Take the 2-minute tour ×
Stack Overflow is a question and answer site for professional and enthusiast programmers. It's 100% free, no registration required.

How would I shorten this?

int[] a1 = {2, 0, 1, 4, 3};
int[] a2 = {3, 1, 2, 0, 4};
int[] a3 = {4, 2, 3, 1, 0}; 
int[] a4 = {0, 3, 4, 2, 1};
int[] a5 = {1, 4, 0, 3, 2};
ArrayList<int[]> array = new ArrayList<int[]>();
array.add(a1);
array.add(a2);
array.add(a3);
array.add(a4);
array.add(a5);
share|improve this question
    
Don't use an array list? just use int[][]? –  bmargulies Jan 19 '10 at 1:14
5  
Short code != Efficient code. –  Bruno Reis Jan 19 '10 at 1:16
1  
Looks like a problem where I'd go straight for a 'matrix' class with a single array (more so I don't have to manage all the nested array weirdness rather than the premature optimisation). –  Tom Hawtin - tackline Jan 19 '10 at 1:43
add comment

4 Answers

List<int[]> ints = Arrays.asList(new int[][]{{2, 0, 1, 4, 3},
                                             {3, 1, 2, 0, 4},
                                             {4, 2, 3, 1, 0},
                                             {0, 3, 4, 2, 1},
                                             {1, 4, 0, 3, 2}});

is one way.

Edit: bmargulies rightly pointed out that the resulting List is not necessarily an ArrayList; if one is needed, you can then copy the elements into a new one.

share|improve this answer
    
upvoted, but is the result actually an ArrayList? –  bmargulies Jan 19 '10 at 1:21
3  
This is Java 1.4, yes? In Java 5+ you'd just list the elements: Arrays.asList({1,2,3},{4,5,6}); The resulting list is fixed-length. –  Michael Brewer-Davis Jan 19 '10 at 1:21
    
@bmargulies: not necessarily, but the conversion is simple enough. I'll add that to the answer. –  danben Jan 19 '10 at 1:25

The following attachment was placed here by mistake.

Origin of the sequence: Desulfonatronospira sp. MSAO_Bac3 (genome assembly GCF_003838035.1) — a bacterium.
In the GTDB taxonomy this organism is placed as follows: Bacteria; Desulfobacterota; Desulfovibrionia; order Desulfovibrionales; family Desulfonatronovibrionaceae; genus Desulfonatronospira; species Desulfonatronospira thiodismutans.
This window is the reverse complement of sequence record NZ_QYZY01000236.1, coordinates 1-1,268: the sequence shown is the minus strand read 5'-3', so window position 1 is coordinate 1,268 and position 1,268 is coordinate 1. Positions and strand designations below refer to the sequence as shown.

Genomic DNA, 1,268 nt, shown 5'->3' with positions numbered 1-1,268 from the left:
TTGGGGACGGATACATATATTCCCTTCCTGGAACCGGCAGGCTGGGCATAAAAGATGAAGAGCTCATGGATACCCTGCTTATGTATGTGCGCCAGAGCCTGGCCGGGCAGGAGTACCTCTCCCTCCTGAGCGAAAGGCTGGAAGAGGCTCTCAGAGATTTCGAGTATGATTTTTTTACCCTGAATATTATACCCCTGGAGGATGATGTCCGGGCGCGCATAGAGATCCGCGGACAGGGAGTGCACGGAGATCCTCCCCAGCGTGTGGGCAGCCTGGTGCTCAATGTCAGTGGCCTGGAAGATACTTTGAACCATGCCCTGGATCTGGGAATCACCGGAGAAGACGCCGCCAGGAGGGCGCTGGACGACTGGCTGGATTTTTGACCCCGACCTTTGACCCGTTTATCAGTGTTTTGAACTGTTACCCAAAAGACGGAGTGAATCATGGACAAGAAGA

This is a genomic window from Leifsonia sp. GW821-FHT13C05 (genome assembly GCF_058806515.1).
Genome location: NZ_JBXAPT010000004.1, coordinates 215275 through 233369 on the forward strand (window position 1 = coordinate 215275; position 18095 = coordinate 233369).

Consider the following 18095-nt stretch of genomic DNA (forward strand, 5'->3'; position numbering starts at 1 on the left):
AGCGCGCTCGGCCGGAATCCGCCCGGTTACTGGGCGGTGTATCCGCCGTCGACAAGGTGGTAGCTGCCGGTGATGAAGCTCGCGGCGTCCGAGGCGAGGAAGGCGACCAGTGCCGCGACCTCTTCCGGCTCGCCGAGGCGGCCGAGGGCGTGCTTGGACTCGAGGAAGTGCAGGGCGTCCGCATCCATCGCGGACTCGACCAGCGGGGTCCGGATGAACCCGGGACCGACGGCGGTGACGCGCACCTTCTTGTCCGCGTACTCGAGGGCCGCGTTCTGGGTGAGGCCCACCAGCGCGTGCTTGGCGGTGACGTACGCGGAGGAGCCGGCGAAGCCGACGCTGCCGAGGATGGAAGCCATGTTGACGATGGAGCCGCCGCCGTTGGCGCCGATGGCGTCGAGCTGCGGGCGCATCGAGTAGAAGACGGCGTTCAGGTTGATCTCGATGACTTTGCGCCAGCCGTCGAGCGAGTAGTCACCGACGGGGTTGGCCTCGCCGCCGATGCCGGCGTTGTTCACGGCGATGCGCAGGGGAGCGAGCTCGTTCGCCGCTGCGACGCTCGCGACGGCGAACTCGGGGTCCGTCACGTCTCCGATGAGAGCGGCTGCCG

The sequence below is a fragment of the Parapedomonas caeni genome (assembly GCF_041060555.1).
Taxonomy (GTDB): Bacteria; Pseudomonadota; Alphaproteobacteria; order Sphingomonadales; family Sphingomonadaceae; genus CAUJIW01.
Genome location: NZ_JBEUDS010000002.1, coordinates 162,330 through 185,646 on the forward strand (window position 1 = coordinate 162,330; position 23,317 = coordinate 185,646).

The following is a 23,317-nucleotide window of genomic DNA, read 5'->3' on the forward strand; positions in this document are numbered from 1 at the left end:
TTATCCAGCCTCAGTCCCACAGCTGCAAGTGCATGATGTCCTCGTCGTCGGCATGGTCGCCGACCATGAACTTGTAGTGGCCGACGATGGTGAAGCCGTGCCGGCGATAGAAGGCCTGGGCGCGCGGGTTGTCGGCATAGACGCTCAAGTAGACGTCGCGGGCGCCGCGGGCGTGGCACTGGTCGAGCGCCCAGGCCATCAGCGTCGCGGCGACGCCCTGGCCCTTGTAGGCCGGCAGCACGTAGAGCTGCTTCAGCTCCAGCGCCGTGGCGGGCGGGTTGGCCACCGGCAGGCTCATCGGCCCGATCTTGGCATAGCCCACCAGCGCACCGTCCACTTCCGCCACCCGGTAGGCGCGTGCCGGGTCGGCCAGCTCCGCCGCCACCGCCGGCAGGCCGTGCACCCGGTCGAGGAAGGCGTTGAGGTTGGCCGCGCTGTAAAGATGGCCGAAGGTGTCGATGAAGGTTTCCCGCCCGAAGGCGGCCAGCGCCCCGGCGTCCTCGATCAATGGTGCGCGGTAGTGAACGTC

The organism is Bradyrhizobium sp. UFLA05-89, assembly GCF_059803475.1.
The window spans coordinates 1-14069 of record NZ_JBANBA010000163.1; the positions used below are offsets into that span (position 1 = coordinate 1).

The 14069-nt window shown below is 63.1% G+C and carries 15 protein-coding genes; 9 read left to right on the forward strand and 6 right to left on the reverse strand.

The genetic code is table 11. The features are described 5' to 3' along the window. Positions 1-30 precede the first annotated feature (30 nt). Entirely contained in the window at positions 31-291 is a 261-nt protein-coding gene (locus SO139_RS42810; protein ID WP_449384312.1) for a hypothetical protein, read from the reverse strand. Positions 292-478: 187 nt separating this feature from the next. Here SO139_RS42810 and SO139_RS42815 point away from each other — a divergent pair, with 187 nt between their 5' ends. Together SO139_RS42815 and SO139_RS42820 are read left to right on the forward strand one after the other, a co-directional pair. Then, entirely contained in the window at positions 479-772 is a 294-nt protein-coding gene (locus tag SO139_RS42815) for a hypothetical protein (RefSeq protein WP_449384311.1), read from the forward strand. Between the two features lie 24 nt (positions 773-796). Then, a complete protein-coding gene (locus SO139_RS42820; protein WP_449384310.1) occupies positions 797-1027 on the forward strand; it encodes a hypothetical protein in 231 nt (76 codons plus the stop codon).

@Michael Brewer-Davis: I'd think that would work, but for some reason it gives a compile-time error. –  danben Jan 19 '10 at 1:36
    
Seems like it's because there's nothing to cause creation of an array object. –  danben Jan 19 '10 at 1:38
show 2 more comments

K.I.S.S.:

ArrayList<int[]> array = new ArrayList<int[]>();
array.add(new int[] { 2, 0, 1, 4, 3 });
array.add(new int[] { 3, 1, 2, 0, 4 });
array.add(new int[] { 4, 2, 3, 1, 0 });
array.add(new int[] { 0, 3, 4, 2, 1 });
array.add(new int[] { 1, 4, 0, 3, 2 });

It does the same thing as the old code, is shorter, and performs fine.

share|improve this answer
add comment

With Arrays.asList

    int[][] a = {
            {2, 0, 1, 4, 3},
            {3, 1, 2, 0, 4},
            {4, 2, 3, 1, 0}, 
            {0, 3, 4, 2, 1},
            {1, 4, 0, 3, 2}
    };
    List<int[]> arr = Arrays.asList(a);
share|improve this answer
add comment

Do you just want 'array' to contain the same information? Something like:

int[][] a = {{2, 0, 1, 4, 3}, {3, 1, 2, 0, 4}, {3, 1, 2, 0, 4}, {0, 3, 4, 2, 1}, {1, 4, 0, 3, 2}};
    ArrayList<int[]> array = new ArrayList<int[]>();
    for(int[] i: a)
        array.add(i);

is shorter than what you posted. Are you trying to shorten the declaration of the variables a1-5, or the repetitive calls to add, or both?

share|improve this answer
add comment

Your Answer

 
discard

By posting your answer, you agree to the privacy policy and terms of service.

Not the answer you're looking for? Browse other questions tagged or ask your own question.